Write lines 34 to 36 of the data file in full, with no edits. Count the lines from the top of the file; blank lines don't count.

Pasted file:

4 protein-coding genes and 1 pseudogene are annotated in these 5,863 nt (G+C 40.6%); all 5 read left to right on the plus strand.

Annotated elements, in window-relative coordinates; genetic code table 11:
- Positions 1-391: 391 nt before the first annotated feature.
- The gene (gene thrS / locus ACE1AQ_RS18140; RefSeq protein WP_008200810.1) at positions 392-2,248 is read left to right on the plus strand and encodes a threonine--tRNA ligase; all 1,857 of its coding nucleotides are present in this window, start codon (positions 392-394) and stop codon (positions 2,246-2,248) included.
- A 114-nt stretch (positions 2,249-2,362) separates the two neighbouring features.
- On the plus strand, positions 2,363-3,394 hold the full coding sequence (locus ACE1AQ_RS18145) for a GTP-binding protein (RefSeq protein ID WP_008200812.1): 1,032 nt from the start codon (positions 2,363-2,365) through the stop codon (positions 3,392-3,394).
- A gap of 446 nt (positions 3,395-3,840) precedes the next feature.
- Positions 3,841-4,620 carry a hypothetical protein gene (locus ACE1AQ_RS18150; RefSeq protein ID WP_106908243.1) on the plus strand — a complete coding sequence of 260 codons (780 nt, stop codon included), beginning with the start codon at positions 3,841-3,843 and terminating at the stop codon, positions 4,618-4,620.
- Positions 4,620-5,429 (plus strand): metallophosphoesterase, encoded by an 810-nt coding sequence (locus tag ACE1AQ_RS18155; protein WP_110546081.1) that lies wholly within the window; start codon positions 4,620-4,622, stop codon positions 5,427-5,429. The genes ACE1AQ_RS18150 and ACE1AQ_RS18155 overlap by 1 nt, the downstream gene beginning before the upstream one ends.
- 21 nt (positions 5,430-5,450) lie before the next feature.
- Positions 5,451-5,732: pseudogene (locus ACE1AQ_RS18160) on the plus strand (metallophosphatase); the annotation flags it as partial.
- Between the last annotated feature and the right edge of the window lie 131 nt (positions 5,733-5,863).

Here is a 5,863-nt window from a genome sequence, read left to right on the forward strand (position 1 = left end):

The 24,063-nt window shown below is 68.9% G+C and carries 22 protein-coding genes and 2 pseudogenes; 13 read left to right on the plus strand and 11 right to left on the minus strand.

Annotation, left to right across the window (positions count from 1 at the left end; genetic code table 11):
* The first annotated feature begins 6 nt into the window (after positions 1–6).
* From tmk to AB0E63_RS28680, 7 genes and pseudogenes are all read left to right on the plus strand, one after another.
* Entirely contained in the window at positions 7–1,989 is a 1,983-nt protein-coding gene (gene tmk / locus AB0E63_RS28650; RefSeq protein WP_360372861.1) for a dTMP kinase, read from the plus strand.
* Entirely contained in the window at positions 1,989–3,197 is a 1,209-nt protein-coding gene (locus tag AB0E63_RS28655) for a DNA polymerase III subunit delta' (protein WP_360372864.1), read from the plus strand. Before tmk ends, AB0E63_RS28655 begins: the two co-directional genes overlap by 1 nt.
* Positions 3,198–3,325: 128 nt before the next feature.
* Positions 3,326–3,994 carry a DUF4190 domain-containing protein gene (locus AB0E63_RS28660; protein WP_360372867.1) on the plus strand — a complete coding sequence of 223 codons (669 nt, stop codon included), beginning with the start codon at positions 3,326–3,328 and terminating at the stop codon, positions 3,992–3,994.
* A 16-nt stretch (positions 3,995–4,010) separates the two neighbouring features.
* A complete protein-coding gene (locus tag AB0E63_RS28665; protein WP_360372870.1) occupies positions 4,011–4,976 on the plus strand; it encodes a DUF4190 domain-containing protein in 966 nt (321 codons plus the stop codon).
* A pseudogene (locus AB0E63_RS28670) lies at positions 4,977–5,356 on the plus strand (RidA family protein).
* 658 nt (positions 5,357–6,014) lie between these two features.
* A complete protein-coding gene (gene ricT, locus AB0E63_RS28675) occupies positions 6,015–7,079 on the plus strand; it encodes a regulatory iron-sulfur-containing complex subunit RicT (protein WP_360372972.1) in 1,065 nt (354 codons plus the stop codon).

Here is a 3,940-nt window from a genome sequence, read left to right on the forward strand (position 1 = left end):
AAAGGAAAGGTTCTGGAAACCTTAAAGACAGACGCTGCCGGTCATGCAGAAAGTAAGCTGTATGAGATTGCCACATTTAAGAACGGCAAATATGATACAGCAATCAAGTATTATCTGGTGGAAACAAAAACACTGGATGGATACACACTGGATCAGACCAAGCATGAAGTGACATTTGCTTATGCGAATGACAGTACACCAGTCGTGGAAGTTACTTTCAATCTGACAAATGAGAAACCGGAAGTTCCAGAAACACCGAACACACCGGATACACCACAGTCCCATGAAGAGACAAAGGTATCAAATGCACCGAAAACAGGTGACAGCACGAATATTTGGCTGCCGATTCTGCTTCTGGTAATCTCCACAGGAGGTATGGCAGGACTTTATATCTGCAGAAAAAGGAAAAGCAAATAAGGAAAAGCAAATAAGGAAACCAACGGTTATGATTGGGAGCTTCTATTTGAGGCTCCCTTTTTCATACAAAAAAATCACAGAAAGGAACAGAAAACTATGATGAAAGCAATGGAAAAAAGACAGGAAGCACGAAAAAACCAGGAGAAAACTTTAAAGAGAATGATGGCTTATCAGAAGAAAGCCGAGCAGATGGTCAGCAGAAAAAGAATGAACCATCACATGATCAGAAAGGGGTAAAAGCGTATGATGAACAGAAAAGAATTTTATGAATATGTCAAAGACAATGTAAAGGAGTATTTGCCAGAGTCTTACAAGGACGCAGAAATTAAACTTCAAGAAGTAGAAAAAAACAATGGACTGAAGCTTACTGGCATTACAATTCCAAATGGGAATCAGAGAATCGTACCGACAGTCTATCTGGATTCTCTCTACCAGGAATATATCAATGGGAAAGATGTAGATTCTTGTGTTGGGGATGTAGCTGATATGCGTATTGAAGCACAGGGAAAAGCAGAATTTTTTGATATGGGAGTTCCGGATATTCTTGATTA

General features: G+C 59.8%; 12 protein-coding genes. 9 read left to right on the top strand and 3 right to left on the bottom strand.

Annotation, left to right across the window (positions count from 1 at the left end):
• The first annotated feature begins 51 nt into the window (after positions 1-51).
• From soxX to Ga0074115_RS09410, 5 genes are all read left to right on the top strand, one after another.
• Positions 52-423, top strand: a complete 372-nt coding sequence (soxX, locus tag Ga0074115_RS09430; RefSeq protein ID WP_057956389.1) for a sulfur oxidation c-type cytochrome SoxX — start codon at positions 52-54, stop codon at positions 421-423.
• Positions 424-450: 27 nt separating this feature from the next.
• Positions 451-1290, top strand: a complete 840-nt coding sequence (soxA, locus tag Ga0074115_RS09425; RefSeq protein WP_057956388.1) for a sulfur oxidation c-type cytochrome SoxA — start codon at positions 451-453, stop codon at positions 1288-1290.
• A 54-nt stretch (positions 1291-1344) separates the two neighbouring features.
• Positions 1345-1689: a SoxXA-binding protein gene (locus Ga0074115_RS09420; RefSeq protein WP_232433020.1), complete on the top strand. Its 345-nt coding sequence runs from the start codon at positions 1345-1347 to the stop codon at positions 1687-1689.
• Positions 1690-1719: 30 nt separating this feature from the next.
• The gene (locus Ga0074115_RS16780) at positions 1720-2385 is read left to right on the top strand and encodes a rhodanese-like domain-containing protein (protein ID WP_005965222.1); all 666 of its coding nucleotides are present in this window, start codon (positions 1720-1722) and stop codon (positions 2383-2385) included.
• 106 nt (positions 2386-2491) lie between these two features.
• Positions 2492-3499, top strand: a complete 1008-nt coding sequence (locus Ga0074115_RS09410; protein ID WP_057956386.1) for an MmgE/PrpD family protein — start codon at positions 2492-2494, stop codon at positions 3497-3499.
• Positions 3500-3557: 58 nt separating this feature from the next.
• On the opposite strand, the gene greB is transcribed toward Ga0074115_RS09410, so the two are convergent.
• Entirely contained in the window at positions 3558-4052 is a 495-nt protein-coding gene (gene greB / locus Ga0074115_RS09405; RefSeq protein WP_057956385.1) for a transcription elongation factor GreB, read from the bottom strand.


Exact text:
• Positions 424-450: 27 nt separating this feature from the next.
• Positions 451-1290, top strand: a complete 840-nt coding sequence (soxA, locus tag Ga0074115_RS09425; RefSeq protein WP_057956388.1) for a sulfur oxidation c-type cytochrome SoxA — start codon at positions 451-453, stop codon at positions 1288-1290.
• A 54-nt stretch (positions 1291-1344) separates the two neighbouring features.